Ancient Hazelnuts are Being Used by Archaeologists to Reconstruct Prehistoric Woodlands

Archaeologists are delving into the depths of prehistory with an unlikely tool: ancient hazelnuts. A team from Oxford University has pioneered a method to glean insights into prehistoric woodlands by analyzing well-preserved hazelnut shells. By examining the carbon quantities within these shells, scientists can unravel the mysteries of ancient habitats. The research not only reveals the ecological makeup of bygone landscapes but also sheds light on human influence over millennia.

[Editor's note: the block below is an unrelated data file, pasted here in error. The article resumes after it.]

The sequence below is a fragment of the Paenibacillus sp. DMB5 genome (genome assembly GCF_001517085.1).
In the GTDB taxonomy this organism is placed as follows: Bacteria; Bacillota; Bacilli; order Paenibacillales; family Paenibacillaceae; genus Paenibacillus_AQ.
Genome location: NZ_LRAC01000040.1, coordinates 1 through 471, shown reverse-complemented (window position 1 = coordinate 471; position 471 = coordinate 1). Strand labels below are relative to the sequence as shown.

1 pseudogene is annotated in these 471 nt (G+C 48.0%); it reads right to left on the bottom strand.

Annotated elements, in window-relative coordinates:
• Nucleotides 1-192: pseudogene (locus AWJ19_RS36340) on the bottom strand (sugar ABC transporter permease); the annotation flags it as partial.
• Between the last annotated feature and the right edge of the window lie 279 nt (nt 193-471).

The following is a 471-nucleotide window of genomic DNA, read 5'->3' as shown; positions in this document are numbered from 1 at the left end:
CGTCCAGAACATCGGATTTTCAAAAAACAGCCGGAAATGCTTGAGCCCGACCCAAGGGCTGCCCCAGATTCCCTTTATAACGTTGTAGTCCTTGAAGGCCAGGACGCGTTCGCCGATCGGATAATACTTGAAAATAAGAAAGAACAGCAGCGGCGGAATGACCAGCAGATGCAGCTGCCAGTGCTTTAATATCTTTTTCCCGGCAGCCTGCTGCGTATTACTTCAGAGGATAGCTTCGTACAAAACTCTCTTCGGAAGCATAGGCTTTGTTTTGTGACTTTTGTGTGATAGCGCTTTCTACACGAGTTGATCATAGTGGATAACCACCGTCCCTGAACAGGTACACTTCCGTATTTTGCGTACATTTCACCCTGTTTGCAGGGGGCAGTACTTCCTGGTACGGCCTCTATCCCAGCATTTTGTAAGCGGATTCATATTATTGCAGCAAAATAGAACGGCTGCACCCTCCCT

In their study, the team collected hazelnuts from trees thriving in different light conditions across southern Sweden. By correlating carbon values with light exposure, they established a method to discern the environmental settings in which these hazelnuts grew. Applying this technique to hazelnut shells from archaeological sites spanning the Mesolithic to the Iron Age, the researchers uncovered a fascinating narrative of environmental evolution. They found that as human activities progressed over time, the landscapes transformed, reflected in the shifting patterns of hazelnut procurement from closed woodland environments in the Mesolithic to open areas by the Iron Age. This innovative approach promises to deepen our understanding of ancient ecosystems and human interactions with them, offering a nuanced perspective on the intricate relationship between past societies and their environments.

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